Personnel: Durand Jones (vocals); Blake Rhein (guitar); Christian Allmendinger (trumpet); Justin Hubler (electric piano, organ).
Photographer: Cheyenne Raduha.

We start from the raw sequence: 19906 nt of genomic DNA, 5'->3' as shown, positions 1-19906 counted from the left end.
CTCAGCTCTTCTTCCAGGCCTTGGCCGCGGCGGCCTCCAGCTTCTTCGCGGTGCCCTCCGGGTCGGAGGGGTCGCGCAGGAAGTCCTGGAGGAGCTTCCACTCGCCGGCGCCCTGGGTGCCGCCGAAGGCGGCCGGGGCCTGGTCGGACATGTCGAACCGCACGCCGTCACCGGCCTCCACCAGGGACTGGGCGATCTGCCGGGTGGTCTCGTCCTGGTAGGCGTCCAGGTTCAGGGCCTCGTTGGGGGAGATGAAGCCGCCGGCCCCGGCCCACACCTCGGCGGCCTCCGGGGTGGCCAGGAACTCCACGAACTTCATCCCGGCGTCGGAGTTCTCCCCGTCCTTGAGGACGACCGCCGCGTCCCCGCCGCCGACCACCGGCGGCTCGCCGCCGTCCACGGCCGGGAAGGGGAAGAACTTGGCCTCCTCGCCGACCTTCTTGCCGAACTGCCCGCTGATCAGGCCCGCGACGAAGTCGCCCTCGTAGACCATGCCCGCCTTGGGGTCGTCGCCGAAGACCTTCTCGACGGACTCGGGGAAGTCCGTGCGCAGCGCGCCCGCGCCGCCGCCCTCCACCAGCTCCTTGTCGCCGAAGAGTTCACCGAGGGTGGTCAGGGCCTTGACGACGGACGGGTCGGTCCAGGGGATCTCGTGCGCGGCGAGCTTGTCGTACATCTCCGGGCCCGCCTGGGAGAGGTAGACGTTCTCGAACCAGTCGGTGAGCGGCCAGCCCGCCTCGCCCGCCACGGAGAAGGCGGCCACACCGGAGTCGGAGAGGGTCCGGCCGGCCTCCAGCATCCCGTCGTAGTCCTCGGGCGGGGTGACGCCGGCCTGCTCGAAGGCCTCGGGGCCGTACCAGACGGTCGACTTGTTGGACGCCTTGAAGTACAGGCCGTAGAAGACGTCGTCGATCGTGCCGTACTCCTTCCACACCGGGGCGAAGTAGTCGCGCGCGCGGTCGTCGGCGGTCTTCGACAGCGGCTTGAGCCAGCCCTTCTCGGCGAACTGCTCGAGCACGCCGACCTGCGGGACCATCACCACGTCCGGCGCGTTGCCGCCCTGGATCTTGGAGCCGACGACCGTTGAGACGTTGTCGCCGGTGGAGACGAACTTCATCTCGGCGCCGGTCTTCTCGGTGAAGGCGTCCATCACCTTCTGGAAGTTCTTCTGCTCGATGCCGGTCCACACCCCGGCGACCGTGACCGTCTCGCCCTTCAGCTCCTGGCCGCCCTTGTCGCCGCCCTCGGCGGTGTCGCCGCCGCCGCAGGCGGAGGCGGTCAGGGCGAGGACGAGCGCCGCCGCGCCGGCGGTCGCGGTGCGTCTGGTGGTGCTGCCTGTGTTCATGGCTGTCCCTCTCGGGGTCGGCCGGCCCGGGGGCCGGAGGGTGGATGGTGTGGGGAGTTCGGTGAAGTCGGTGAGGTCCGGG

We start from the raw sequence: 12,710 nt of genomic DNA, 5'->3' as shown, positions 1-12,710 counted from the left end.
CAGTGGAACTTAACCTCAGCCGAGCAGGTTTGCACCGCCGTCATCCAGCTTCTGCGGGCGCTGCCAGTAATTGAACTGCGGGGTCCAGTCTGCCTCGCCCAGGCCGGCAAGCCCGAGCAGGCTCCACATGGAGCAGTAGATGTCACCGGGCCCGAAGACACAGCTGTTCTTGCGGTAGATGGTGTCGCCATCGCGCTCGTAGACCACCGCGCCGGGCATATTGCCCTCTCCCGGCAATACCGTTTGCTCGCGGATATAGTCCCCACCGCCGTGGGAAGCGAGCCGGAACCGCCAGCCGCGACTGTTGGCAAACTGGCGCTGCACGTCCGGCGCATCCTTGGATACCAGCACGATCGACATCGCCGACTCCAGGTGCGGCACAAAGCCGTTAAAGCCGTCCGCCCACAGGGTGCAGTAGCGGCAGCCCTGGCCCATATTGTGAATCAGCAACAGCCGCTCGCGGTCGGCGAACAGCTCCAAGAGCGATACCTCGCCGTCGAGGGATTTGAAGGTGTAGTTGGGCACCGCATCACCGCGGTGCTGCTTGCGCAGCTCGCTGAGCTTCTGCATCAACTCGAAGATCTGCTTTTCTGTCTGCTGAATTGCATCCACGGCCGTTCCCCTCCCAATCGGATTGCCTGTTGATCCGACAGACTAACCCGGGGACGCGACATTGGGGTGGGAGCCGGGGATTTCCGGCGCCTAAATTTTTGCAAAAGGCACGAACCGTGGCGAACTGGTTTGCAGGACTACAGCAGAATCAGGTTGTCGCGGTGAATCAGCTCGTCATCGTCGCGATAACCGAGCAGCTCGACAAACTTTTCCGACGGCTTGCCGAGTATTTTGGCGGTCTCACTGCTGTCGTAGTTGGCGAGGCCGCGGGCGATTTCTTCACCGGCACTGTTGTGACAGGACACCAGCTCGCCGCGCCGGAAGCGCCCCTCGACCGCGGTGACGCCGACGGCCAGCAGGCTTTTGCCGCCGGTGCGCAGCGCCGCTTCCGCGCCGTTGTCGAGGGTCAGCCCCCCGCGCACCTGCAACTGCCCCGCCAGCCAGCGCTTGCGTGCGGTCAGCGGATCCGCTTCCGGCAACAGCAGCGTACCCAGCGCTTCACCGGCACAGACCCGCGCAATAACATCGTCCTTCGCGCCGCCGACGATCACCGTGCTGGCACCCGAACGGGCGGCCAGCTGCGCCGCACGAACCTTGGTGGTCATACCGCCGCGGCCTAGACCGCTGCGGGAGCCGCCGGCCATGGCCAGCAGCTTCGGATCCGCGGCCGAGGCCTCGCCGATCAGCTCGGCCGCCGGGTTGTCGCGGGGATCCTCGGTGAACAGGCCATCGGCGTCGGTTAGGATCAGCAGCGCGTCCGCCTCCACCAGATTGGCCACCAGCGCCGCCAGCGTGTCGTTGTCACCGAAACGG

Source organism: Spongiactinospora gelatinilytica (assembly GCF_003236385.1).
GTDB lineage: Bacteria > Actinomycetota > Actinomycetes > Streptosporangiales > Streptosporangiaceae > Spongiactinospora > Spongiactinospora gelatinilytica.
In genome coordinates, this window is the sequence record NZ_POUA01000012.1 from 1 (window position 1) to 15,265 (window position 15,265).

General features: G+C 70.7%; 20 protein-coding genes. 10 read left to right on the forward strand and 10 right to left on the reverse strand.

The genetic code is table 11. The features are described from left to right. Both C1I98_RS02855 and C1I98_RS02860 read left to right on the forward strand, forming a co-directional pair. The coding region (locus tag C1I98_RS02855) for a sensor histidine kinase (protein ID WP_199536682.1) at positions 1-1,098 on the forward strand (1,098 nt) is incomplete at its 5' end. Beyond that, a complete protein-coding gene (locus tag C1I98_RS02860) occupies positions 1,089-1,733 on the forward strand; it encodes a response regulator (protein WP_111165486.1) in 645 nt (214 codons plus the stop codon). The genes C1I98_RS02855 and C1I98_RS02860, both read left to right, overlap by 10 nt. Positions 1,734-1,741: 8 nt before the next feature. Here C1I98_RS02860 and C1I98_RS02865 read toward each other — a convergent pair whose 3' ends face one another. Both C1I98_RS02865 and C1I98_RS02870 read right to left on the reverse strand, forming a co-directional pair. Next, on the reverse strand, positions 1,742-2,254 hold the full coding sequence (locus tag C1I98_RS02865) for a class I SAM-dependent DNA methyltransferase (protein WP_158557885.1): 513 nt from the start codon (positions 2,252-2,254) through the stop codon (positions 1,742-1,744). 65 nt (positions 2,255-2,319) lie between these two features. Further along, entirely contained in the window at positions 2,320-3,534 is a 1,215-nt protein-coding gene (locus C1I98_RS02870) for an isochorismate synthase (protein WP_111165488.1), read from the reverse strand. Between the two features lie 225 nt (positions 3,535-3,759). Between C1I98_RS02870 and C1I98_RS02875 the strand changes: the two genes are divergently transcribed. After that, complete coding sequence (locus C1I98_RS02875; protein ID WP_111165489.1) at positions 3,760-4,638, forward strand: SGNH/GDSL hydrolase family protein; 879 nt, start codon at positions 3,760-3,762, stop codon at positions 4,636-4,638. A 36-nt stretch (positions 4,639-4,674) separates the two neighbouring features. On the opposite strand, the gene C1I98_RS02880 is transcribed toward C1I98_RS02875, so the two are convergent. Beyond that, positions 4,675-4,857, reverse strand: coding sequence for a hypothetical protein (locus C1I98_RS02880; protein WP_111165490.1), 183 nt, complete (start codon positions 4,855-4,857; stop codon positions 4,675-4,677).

Durand Jones hadn't the intent to front a retro-soul band when he moved from the Deep South to the Midwest. Back home in Louisiana, he had wowed fellow parishioners with his voice, but he had become an accomplished saxophonist and enrolled in a postgraduate music program at Indiana University. While playing with a shorthanded I.U. Soul Revue, he sang again at the band director's urging and met the musicians with whom he formed Durand Jones & the Indications. They started at a basement gig with Otis Redding covers, opted to forge ahead with original material, and found a home with Columbus, Ohio's Colemine label. Their recorded debut was made with a 7" single consisting of the despairing belter "Smile" and the plump, somewhat Meters-like instrumental "Tuck 'n' Roll." Those two sides make up one quarter of the quintet's self-titled album. Hard grooves and aching ballads are handled in similarly precise and scholarly fashion, like the musicians are familiar with all tiers of mid- to late-'60s R&B, from the hits to the obscurities, whether they were released by Stax or unearthed by Numero. There's an appealing everyman quality to Jones, a skilled and poised vocalist who can project an extreme emotion without overexertion. Falsetto-equipped drummer Aaron Frazer takes a turn on the second side with "Is It Any Wonder," a ballad angling for placement on a Lowrider Oldies compilation. That song provides a sweet contrast to the Jones showcases and pushes the band in a northerly direction with a sound closer to Smokey Robinson & the Miracles or the Whatnauts. They've got this stuff down. On to the psychedelic phase, right? ~ Andy Kellman